The temporomandibular joint (TMJ), located directly in front of the ear on each side of the head, connects the jawbone to the skull. Problems with this joint are also referred to as TMJ disorders, and can involve the jaws and facial muscles.
Clenching or grinding the teeth together can contribute to the development of jaw joint problems. The excessive force resulting from the teeth clenching may injure the joint especially if this habit goes on for a long time.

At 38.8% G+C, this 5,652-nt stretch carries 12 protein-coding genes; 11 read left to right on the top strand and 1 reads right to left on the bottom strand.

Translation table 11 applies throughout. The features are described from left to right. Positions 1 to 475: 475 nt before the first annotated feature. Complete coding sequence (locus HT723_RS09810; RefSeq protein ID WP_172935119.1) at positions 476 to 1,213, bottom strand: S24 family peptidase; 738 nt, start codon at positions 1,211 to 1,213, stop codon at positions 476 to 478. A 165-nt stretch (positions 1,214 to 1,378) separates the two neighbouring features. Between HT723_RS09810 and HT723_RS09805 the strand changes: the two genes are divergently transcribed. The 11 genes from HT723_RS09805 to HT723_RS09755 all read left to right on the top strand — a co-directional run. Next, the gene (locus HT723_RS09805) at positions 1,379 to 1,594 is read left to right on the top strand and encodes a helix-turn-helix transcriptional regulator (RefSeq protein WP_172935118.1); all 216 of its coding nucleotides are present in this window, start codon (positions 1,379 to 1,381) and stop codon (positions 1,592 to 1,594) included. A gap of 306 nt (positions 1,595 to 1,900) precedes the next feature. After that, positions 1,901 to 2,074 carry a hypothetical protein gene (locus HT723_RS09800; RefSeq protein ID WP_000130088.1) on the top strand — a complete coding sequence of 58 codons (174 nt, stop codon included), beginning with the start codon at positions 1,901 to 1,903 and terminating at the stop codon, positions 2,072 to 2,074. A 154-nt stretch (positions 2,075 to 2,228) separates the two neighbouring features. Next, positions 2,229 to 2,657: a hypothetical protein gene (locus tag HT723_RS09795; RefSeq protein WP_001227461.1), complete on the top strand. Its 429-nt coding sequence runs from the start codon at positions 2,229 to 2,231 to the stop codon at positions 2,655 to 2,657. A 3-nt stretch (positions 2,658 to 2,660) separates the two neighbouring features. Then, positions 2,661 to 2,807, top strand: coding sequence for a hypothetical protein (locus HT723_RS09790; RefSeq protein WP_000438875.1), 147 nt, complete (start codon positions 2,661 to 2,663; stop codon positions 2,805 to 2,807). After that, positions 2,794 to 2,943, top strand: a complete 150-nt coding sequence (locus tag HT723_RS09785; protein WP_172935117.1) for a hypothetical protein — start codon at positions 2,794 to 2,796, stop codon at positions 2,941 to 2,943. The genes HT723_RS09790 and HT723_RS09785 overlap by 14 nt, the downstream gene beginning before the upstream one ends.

Crooked teeth problems may also lead to a TMJ disorder. Improperly aligned teeth do not rest properly against one another when they come together (such as when the mouth is closed or when chewing food); this misalignment exposes the jaw joint to additional pressure that causes pain.
People who are faced with stressful situations may unconsciously clench their teeth as a way of dealing with negative emotions. Teeth grinding may also be the result of trying to hide those feelings from other people. The jaw joint suffers from this habitual teeth clenching, which may lead to TMJ problems.
An injury may damage the jaw joint and cause a TMJ disorder to develop.